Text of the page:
The rain is pouring outside as I write this, and for myself I am pleased. I writhed around for ages in bed last night in a pool of my own sweat, wishing for a cool breeze, and tonight I will have my wish. A cool evening, an easy nights sleep. But I can’t help feeling guilty, because although it’s easier for me to sleep, there are so many people outside the walls of this compound for whom sleep tonight will be damp and uncomfortable.

This week we started a housing survey, where we have a team of people going house-to-house in the districts where we work and assessing their situation. Are their shelters collapsed? Do they need a repair kit for their house, or a whole new shelter? Do they have a latrine? Are they able to rebuild their own house, or are they so vulnerable that we will have to do it for them? How many people live with them? The staff have been really pleased that Tearfund is taking the time to do this survey, and taking the time to go and asses each home individually, looking for the correct solution for each unique situation. So many agencies have targets to meet and deadlines to keep (and so do we …..) and, because of these pressures, devise one-approach-fits-all solutions, which eveitably fit-some and leave others still in want. I am glad we are doing this survey too. It is taking a long time, and it does delay the implementation of the work way beyond our deadline, but it feels like we are doing it ….. right. It feels like we are doing it …. respectfully. It feels like we are, somehow, and I’m not sure how, offering some dignity.

Entering the data that the teams are bringing back is telling us so many different stories. Lots of homes have taken in family from port-au-Prince, or other places where their homes were destroyed. One home listed 17 people living there. One home listed one familyliving there, but no actual structure. They was just living there, in that open space where their house once stood. Our construction advisor went out and met two old ladies living together in what can barely be called a shack. They have no family support, and no strength to be able to fix their shelter themselves. I wonder how they have fared in tonights rains ….. and I think about my Grandma, and how I’d feel if it had been her. One home listed two elderly people and several children – we presume the parents were killed, and now the Grandparents have found themselves raising their Grandchildren. The stories go on and on; each one unique, each one worth listening to and respecting.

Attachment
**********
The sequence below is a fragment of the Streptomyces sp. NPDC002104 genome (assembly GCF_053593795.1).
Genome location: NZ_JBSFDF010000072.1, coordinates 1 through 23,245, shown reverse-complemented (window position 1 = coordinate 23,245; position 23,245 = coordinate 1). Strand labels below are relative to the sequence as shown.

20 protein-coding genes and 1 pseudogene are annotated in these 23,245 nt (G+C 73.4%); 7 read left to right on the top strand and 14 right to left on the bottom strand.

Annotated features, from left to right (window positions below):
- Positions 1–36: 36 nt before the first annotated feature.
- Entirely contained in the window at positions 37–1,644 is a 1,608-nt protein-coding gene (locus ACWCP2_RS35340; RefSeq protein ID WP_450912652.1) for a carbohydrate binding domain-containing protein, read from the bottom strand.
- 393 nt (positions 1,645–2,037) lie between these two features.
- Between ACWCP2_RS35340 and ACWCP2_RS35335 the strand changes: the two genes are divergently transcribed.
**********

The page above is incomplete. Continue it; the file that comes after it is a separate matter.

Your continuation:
This week we have a media team arriving, a writer and a photographer. We have many trips planned to see the project activities, the things that Tearfund has done to help these affected communities, and the things that we’re going to do in the coming months to make a difference here. I hope they take the time to hear some of these stories, and I hope that I too make the time myself to listen more and sit in front of my laptop less. The lives of these people need to be real to me, and not just target numbers in my reports.

 We need to hear these stories.